WHILE taking an estimated two to three years to prepare for, many companies are only just waking up to the sheer size of the IFRS 9 task.
To illustrate, recent research we conducted found that almost half of the financial professionals surveyed feel they are at risk of missing the 2018 deadline and almost a quarter of those anticipate a ‘significant’ delay with their programmes. While concerning, this is not surprising given the sizable challenges that the new programme presents.
Firstly, implementation is likely to require a significant data and systems overhaul. Our research also showed that nine in ten programmes are having to redevelop their databases and/or systems, with two thirds saying they consider this redevelopment a high impact problem.
Further, many firms undergoing IFRS 9 programmes are also struggling with the fact that the guidelines from the regulators themselves are not overly prescriptive. This has resulted in some industry-wide head scratching over key parts of the regulation, such as significant deterioration and integrating forecasting into a measure that has, under IAS 39, been backward looking. This has caused uncertainty across firms and is undoubtedly a cause of some of the delay in progress.
So what are the risks of falling further behind?
While the actual regulatory deadline is January 2018, investors are likely to put early demands on firms to be able to communicate where they stand with IFRS 9 in the near future, if not already.
The new requirements are likely to have a significant impact on a firm’s capital position, particularly those using the standardised approach, as well as its balance sheet provisions and profit and loss accounts. This is likely to raise some concern amongst investors, and firms will have to get well ahead of the game if they are going to keep investors and key stakeholders satisfied with any requests.
The substantial data and systems overhauls will also mean significantly more time and money needing to be spent. This will be on top of an already overflowing regulatory workload.
Firms will need to figure out how IFRS 9 can be managed within existing compliance requirements and demands, in order to avoid unwanted cost or resource surprises later down the line.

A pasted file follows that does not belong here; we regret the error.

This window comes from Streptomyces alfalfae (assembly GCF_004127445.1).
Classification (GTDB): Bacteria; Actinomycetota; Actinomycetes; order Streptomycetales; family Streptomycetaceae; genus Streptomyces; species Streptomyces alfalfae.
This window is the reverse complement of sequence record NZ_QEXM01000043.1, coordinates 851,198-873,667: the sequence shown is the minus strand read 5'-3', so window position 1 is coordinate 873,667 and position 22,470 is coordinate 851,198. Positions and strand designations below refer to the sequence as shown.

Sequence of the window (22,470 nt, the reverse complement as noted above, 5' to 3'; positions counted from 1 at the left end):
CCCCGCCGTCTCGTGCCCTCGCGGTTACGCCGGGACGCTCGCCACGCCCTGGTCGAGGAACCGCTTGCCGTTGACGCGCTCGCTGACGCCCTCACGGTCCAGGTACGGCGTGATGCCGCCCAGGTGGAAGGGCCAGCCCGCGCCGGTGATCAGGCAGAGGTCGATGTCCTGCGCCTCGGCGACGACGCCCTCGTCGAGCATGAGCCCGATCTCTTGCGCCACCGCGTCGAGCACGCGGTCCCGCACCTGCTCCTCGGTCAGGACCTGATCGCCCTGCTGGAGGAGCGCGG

The lack of prescriptive guidelines from regulators also means that firms should begin ensuring their projects are in line with their industry peers or they risk becoming an ‘outlier’. As with any regulatory change it is important to benchmark against peers, or firms may find the project does not meet requirements from the regulators and is not on par with the general industry.
Nevertheless, there are some actions firms can undertake to ease the IFRS 9 headache. Firstly, firms will help themselves considerably by getting the right governance structures organised at the outset.
For IFRS 9 to be delivered successfully, it needs to be a joint effort between both the finance and risk functions.
During the recent conversations we have had with finance professionals about their programmes, for most of them the realisation is only just beginning to dawn of the extent that they need to involve the risk teams in the project. This is concerning given how many risk elements and risk related requirements are needed for the programme.
Fundamental to the project is the oversight of both the CFO and the CRO, and an ongoing dialogue between the two functions.
Secondly, firms can also reduce the impact on time, money and resources by using as much existing data as they have available to them. While it is impossible to avoid the preparation of entirely new data and methodologies, they should leverage overlaps with existing regulatory programmes such as FINREP, annual stress tests and BCBS 239 as well as existing business planning and forecasting cycles.
Firms should use what they can in order to avoid wasting time on new data and systems projects they may already be running elsewhere and be able to tweak relatively easily.
Finally, it is important to conduct impact assessments on an increasingly frequent basis (at least twice a year for 2015 and 2016 and quarterly as a minimum for 2017). The changes required for IFRS 9 will have a big impact on balance sheet provisioning, so it is worth understanding what these impacts are likely to look like ahead of time.
For firms using the standardised approach to regulatory capital, this will allow for senior and executive management to understand how much additional capital they will be required to hold. For those firms using the advanced approach, management will be able to understand the impact to Tier 1 and Tier 2 capital, as provisions may well exceed regulatory expected credit losses under IFRS 9.
Understanding this impact will also allow them to be fully versed on the drivers of the key changes and will in turn give them good ammunition to communicate the impacts of IFRS 9 to important stakeholders.
Ultimately, while IFRS 9 is undeniably a challenge, it will enable finance directors to be more forward looking in their approaches. If they see storm clouds coming, IFRS 9 will allow them to make suitable provisions, unlike with IAS 39, where firms were only able to make provisions for what had already been impaired. This meant it was not possible to deal with the storm until it hit.
The new rules will allow firms more control over provisioning to ensure that they can weather any imminent storms with greater ease. Thus, once the issues with getting the programme ready passes, firms should feel the benefits the new regulations will bring.
Simon Wilson is a partner at financial services consultancy Parker Fitzgerald